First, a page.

All Roads Lead to Austen : A Yearlong Journey with Jane, by Amy Elizabeth Miller. This read was a nice way to start the new year. It wasn't quite what I was expecting, but that was just fine.
The author is a college professor in California, with a particular love for Jane Austen and her work. She decides to take a year of travel and teaching for a research project, to see if people in other countries have the same kind of relationship with Austen as the Anglo world. She visits Guatemala, Mexico, Ecuador, Paraguay, and Argentina, armed with pretty-good-but-not-great Spanish and copies of Austen's works. In each place, she wants to have a group of readers read one of Austen's works and discuss it. Can the people identify with the topics and issues that Austen addresses? Do they feel any connection to her world?
The visits to each country are in and of themselves fascinating, and give the reader a chance to learn so much more about Latin America than [probably] most of us know. As most of us probably would, she finds that in spite of her best efforts, she has made incorrect assumptions, and learns about the culture and develops some lasting friendships. Her descriptions of the people and their lives are pretty fascinating.
When she has a chance to actually discuss Austen's work with readers in the various places, she is surprised and grateful to learn that for the most part, they are engaged and definitely have opinions related to Austen and her world. Some of the universal themes - the roles of women, class struggles - come up across the board, but interpretation of the characters often really differs. There are only a few times that she feels the readers found the world of Jane Austen completely foreign.
I was also amused by her continued efforts to find copies of the Nancy Drew books in Spanish.
I was sad to learn that public libraries are few and far between in the places where she visited, and also to learn that Paraguayans revere Rutherford B. Hayes! Sometimes the tidbits were as interesting as the main thrust of the book.
I always wonder if I had the wherewithal if I would have the courage to travel alone to a place completely unfamiliar to me, with a language I did not fully know, for any length of time. I would like to think I would do it, but I am not convinced to be honest. Amy Elizabeth Smith provides the opportunity to let her try it while I experience vicariously.
Miss Kopp's Midnight Confessions, by Amy Stewart. This book is the third in a series where I have yet to read the first two - however, even without the background of those, this was a good read.
Constance Kopp is an official under deputy in Hackensack, NJ in 1916. She is a media star (a female sheriff? Allowed to actually arrest people? And she carries a gun!), and a woman who takes her job very seriously. She is fortunate in that her supervisor, Sheriff Heath, is very supportive of her work.
Her primary responsibility at the Hackensack jail is to oversee and help the female prisoners. At a time when the current moral outrage is about young woman being forced into a life of white slavery, Constance has to convince judges that two women in her care in particular are not criminals - rather, they are young women who left home for something better, and willingly. One of them was reported missing by her parents, and the other found in living as "man and wife" with a man that is not in fact her husband. In reality, they were both looking for something more than their everyday lives. The first woman, Edna, has brothers who are soldiers. Since she can't join them at the front, she gets a job in a munitions factory. But her mother wants her at home. The second woman, Minnie, is younger (technically underage) and just wanted to get away from an unpleasant home life and have some adventure. Constance does the work of a social worker as well as a cop in order to try and resolve the situation.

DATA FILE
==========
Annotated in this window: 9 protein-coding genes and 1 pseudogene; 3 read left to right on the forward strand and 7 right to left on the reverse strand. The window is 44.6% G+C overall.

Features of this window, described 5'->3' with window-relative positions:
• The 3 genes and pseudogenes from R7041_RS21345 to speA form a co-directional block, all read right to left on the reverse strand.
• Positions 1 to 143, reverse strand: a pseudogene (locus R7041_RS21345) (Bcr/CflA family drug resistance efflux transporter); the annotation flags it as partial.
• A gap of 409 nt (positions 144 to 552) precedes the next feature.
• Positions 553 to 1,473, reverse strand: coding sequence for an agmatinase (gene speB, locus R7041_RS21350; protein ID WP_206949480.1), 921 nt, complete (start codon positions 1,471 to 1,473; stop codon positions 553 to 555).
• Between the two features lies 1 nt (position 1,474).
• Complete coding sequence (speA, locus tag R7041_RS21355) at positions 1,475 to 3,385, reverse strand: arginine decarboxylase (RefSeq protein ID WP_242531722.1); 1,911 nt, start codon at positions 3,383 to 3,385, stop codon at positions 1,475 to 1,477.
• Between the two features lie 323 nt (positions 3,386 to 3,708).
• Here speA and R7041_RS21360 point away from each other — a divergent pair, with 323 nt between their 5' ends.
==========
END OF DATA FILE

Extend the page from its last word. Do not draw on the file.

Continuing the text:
On a personal level, when her younger sister Fleurette leaves home to go off with a vaudeville troupe, Constance's beliefs that women who are old enough should be able to determine their own fates is tested. Especially when her other sister Norma sees trouble, kidnapping, and conspiracies everywhere.
I liked that Constance is tested in her beliefs and sticks to them even when her personal situation makes it hard to do so. The series is based on historical facts and incidents (the Kopp sisters were real), and that makes it interesting as well. I'll definitely go back and read the first two books leading to this one.
Faithful, by Alice Hoffman. Shelby Richmond and her best friend Helene Boyd are in their final year of high school and ready to take on the world. Until the night when the car that Shelby is driving on an icy road crashes. Shelby survives - Helene is in a long-term coma.
This is a book that looks at the "what ifs" and "whys" of surviving when someone else did not. Shelby finds that she is no longer interested in life, feeling that she does not deserve love, friendship, or any kind of consideration. The book is her story of what it is like when, in spite of your desire, you keep just going on. You can't change the past, but you also just wish your future would stop.